I think the reason so many of us (myself included) see ourselves as failures is because our definition of “success” is all whackety.  We live in a world that is constantly judging our performance, so naturally, we do that to ourselves as well.  It seems we’re always trying to measure up to something.

 

Can we please help each other get over this?

 

I’m going to repeat myself here, because I need to hear it again too.  We don’t EVER need to worry about being good enough, because we were designed to be good enough to do the work that we were designed to do.

 

At the end of our lives, there are no bonus points for climbing the corporate ladder.  No other human will be giving testimony at the Judgment Seat of God that will determine whether or not we make the cut.  God is only going to ask us about two things: What we did with Jesus, and what we did with the gifts He gave us.

 

I need to pause here to note that the questions come in that order for a reason.  Because if you haven’t done anything with Jesus, the rest of this doesn’t matter.  You can’t do the work God predestined you to do if you are not even aware of (or are in denial of) the Truth that God actually did do that.  The thing is, we can’t do any of this on our own.  God doesn’t just provide the calling for our lives, but also the strength to live it out.  If we aren’t in a state of total trust and reliance upon that strength, then we are doomed to failure.

 

But wait a minute, aren’t there lots of successful people in this world who don’t believe in God?  Again I ask, how are you defining success?  If you’re talking about worldly things like money and status, then sure, I guess.  But as the King of the Piedmont Blues, Cootie Stark, once sang, “I never saw no U-Haul behind no hearse.”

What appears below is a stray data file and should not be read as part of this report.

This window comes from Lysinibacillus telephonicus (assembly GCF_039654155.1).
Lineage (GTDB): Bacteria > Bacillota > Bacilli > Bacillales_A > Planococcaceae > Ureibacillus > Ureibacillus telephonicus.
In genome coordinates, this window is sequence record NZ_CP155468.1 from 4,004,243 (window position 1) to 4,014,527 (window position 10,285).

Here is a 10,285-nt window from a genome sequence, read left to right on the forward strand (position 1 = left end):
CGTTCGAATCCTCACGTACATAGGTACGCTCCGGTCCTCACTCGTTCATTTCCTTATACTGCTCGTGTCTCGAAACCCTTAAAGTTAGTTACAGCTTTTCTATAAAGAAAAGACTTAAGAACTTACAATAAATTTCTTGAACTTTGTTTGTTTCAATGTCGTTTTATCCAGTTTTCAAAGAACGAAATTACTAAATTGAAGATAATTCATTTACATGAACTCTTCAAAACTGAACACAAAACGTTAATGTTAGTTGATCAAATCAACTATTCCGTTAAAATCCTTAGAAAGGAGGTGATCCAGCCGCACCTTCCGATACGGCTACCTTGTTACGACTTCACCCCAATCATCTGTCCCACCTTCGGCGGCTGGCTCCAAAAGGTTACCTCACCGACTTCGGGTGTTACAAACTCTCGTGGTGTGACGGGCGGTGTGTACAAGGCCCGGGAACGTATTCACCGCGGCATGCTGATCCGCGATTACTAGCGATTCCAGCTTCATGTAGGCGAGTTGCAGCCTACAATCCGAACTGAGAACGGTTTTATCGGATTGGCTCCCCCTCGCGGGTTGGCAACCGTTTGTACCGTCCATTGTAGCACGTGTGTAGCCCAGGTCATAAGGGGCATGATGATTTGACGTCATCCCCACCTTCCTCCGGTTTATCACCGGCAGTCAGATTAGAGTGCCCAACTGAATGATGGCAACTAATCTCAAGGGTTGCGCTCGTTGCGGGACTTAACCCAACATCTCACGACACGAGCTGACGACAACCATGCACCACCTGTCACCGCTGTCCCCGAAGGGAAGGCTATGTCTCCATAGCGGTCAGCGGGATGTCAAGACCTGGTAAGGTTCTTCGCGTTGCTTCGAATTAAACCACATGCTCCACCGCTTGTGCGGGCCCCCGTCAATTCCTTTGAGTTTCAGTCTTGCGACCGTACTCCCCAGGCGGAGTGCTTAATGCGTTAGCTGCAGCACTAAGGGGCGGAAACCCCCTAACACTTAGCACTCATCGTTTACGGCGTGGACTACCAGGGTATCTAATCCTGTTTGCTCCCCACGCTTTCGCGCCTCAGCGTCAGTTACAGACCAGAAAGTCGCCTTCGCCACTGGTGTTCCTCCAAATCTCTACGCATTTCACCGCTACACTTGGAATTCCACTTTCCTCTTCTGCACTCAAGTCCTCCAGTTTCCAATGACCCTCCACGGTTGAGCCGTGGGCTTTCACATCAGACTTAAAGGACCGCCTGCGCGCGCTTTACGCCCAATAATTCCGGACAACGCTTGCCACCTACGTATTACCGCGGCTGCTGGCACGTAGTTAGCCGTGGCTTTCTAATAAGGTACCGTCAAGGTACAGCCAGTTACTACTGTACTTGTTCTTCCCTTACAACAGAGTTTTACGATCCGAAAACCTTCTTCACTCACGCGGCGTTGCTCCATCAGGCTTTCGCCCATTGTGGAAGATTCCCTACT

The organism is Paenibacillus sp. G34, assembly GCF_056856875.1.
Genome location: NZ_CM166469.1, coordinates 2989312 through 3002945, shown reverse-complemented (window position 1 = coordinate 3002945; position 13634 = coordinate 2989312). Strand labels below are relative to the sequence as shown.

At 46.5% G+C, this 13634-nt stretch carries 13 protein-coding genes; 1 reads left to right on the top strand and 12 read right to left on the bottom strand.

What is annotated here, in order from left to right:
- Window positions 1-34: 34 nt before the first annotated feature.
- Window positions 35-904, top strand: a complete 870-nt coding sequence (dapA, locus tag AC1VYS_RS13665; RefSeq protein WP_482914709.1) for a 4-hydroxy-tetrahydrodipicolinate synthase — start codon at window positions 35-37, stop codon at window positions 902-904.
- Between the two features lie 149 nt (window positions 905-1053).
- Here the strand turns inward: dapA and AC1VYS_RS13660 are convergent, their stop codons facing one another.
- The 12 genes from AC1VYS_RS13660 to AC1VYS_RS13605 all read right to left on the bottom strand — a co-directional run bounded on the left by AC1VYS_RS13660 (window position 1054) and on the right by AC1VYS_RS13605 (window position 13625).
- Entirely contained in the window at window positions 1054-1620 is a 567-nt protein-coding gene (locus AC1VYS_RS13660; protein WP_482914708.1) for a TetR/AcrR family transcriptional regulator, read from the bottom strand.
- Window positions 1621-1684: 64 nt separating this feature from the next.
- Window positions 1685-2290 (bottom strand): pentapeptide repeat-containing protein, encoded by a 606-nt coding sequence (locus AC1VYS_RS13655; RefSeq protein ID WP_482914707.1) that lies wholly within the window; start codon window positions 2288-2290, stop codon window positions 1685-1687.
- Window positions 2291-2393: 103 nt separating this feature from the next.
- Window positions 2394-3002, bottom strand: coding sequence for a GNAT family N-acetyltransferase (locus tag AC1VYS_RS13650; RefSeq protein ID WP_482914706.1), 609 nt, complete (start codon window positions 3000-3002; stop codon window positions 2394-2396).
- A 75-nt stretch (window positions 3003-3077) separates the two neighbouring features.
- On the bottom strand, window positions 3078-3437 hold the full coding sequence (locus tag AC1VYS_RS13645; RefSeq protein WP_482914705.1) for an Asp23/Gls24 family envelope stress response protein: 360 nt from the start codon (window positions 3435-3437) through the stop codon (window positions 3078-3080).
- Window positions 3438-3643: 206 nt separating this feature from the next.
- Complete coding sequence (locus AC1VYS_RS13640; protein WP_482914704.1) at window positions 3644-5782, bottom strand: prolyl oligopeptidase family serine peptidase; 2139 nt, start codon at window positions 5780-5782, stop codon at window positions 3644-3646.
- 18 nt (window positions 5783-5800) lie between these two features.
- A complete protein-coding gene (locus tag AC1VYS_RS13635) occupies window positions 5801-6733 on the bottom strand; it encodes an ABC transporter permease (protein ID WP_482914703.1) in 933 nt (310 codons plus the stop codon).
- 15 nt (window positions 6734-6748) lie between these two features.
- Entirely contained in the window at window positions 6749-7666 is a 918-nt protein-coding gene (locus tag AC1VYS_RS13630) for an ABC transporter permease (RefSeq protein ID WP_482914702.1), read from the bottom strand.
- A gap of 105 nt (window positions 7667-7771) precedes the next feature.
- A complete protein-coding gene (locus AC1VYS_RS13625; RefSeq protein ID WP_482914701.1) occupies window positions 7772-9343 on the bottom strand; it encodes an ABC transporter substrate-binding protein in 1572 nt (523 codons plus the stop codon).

Sure, we can make money and get the corner office, the big house, and all that.  But are we ever satisfied with our own efforts?  Solomon was one of the richest kings who ever lived, but this is his observation:

 

If you love money, you will never be satisfied; if you long to be rich, you will never get all you want.  It is useless.  Ecclesiastes 5:10 (GNT)

 

It is true that our identity is inextricably bound to our work.  It’s supposed to be that way, but we tend to look at this truth from the wrong angle.  Our work doesn’t determine who we are.  Who we are—who we REALLY are—determines our work.

 

So maybe when we meet people for the first time, instead of asking the typical guy question, “So what do you do?” maybe we should be asking, “Who do you think you are?”  Well, maybe not, but you get the idea, right?

 

So, Truthseeker, who DO you think you are?  Or better still, who do you KNOW you are?  Because that will determine what you do.

 

DN=: Part 10–Affirmation

tell me what I want to hear cat meme

 

For no good tree bears bad fruit, nor again does a bad tree bear good fruit,  for each tree is known by its own fruit. For figs are not gathered from thornbushes, nor are grapes picked from a bramble bush. The good person out of the good treasure of his heart produces good, and the evil person out of his evil treasure produces evil, for out of the abundance of the heart his mouth speaks.  (Luke 6:43-45 ESV)